Easter celebrations challenge me to find hope in the  proclamations of our faith. For me, as for others  who have written for this volume, hope resides in  solidarity, particularly Easter solidarity that the  resurrection proclaims.

Hope clothed in solidarity offers healing particularly now. The question of what hope our tradition can offer is pressing in the Catholic universities as people of all identities bring their gifts to campus. Because of the changing demographics on campuses and the evolving visions of higher  education, fewer and fewer people at this university have any grounding in the Catholic intellectual tradition. This creates the opportunity for us to explore anew the meaning of the Catholic faith, as in this seminar, so that its symbols can unite us in our shared educational mission. 

The contributors have together identified solidarity as the pivotal point for their reflections here, and rightly so. Solidarity lived in community is  both a hopeful path for these times and a powerful way to understand the Catholic worldview. Here is the connection: the resurrection is the heart and core of our faith, and the meaning of resurrection is solidarity. Easter solidarity is living as one united community, together in Christ, as people for and with others.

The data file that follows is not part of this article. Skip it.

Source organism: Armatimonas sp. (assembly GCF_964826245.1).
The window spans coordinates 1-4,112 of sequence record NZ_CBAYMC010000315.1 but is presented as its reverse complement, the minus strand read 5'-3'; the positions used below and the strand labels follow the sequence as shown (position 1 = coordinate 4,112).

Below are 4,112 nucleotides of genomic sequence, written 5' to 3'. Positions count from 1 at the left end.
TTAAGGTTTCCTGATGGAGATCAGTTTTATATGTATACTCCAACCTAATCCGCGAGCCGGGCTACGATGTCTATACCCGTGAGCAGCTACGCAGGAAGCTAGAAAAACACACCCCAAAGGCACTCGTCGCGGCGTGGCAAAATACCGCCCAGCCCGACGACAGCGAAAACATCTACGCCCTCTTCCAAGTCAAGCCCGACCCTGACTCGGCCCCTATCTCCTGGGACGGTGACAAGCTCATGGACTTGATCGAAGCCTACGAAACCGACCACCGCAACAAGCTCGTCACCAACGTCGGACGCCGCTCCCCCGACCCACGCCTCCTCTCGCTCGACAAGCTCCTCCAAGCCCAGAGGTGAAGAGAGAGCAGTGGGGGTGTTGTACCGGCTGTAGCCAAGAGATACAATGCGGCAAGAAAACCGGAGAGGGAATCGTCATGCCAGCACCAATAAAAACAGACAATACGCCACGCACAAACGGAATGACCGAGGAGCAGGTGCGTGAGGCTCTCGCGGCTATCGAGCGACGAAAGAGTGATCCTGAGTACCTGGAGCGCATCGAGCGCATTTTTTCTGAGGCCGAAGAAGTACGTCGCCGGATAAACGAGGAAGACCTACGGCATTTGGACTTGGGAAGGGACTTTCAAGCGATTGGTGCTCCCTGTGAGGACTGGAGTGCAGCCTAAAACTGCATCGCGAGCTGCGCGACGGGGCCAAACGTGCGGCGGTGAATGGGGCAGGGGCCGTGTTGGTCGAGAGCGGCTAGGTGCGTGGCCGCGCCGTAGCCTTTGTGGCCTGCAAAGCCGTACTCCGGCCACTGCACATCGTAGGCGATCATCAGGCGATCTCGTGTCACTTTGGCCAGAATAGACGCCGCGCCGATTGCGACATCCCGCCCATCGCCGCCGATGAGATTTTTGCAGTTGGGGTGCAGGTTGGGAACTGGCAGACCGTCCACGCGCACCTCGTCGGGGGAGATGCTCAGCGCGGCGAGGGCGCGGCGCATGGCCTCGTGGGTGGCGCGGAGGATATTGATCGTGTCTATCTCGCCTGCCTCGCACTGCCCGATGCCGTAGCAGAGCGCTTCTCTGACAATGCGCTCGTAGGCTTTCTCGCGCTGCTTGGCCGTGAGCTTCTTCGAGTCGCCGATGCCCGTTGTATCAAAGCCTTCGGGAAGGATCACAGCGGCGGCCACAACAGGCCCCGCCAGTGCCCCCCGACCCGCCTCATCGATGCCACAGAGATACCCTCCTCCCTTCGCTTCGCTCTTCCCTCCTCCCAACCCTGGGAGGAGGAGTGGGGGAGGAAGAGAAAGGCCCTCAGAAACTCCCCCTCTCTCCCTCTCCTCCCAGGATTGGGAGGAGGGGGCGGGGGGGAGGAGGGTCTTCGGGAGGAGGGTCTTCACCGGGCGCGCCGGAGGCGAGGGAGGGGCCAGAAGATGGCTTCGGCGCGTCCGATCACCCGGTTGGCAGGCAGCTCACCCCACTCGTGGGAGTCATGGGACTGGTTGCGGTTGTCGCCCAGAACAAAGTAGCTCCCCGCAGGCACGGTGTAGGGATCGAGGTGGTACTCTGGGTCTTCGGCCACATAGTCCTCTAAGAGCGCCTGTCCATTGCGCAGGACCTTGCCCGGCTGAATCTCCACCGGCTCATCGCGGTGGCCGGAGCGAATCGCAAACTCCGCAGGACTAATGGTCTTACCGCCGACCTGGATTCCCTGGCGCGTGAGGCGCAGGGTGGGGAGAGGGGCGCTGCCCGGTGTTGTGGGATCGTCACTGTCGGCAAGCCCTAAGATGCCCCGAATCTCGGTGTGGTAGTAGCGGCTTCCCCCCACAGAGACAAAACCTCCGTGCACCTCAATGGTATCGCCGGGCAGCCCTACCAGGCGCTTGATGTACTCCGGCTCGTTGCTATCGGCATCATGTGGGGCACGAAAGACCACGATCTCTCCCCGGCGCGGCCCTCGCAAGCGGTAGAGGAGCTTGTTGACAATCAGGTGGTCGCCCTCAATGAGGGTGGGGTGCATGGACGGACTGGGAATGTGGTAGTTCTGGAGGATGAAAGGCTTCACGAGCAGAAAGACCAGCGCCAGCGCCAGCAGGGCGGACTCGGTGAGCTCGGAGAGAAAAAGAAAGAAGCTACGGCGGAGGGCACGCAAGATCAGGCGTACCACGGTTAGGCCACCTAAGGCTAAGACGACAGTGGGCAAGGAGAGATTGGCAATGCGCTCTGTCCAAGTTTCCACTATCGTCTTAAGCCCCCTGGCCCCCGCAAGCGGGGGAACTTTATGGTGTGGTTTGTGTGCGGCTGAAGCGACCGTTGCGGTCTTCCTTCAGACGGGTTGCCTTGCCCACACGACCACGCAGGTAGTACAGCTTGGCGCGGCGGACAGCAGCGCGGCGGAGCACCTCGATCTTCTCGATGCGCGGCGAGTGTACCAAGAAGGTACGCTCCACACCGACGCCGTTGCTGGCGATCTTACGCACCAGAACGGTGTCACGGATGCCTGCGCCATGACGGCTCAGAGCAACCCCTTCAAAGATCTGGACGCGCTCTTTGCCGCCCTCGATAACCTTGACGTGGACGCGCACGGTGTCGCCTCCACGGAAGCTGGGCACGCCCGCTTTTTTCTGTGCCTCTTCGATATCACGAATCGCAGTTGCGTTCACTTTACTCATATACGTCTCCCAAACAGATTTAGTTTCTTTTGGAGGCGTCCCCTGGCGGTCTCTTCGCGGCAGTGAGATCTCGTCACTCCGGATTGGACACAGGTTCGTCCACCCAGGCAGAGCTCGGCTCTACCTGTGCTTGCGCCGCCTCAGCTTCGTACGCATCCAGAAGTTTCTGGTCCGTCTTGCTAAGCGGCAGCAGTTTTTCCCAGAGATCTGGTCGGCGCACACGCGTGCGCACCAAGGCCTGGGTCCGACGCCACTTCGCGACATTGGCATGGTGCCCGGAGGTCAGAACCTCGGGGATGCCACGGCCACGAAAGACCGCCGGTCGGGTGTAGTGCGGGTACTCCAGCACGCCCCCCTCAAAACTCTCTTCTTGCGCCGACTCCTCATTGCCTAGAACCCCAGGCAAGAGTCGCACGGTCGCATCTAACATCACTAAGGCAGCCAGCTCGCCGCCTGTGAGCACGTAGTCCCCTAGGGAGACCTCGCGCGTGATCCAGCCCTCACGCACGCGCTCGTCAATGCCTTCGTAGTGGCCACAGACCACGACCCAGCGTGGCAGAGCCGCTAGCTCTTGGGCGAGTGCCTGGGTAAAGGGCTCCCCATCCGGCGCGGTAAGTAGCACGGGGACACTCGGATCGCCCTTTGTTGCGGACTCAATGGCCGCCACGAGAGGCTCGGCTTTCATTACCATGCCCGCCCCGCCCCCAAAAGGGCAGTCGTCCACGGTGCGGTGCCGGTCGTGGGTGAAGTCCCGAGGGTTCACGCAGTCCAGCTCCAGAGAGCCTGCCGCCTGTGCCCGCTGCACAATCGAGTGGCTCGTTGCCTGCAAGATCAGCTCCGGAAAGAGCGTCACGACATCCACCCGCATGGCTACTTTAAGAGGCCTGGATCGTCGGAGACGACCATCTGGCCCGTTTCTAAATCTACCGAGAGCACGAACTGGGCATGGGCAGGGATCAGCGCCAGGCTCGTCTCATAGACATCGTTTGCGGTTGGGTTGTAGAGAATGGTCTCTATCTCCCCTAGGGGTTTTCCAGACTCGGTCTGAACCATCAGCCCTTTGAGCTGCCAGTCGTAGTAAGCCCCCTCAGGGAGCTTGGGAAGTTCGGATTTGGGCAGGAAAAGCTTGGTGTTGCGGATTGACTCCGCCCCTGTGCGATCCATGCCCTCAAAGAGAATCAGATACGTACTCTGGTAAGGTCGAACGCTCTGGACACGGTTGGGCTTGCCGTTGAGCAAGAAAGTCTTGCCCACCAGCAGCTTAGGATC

Among the innumerable ways to grasp the meaning of Christ’s resurrection, let me offer the lens of gift. When we are people for and with others, when we are a community committed to solidarity, the notions of gift and generosity must shape our relationships. Creation is God’s first and continuing gift to us. The universe is more than a static stage for our activities; it is rather a living, evolving expression of God’s very self. The opening verses of Genesis testify to the breath of life that stirs the abyss, and of God’s breath that enlivens the human creature.  We experience God’s life in and through creation, particularly in other human beings who are ‘in the  image of God.’ At our best, we enflesh God through generosity, freely giving of ourselves to support other  people’s flourishing. Generosity takes the form, for example, of love between partners and friends; of families that nurture children into their full potential; of visionary teachers and educators; and of dedicated  care-givers and leaders who plant seeds for a future “not their own.” According to the Catholic and Christian worldview, God’s generous solidarity with humanity continues beyond creation. Through the lens of  loving gift, the incarnation signifies Jesus as God-with-us. Thus, the doctrinal expression of Jesus as “fully human” means God lives in full solidarity with humanity, freely united with all the dimensions of our human lives. At the same time, the Gospels narrate how Jesus manifests God’s continuous gift of life to the world in his words and deeds: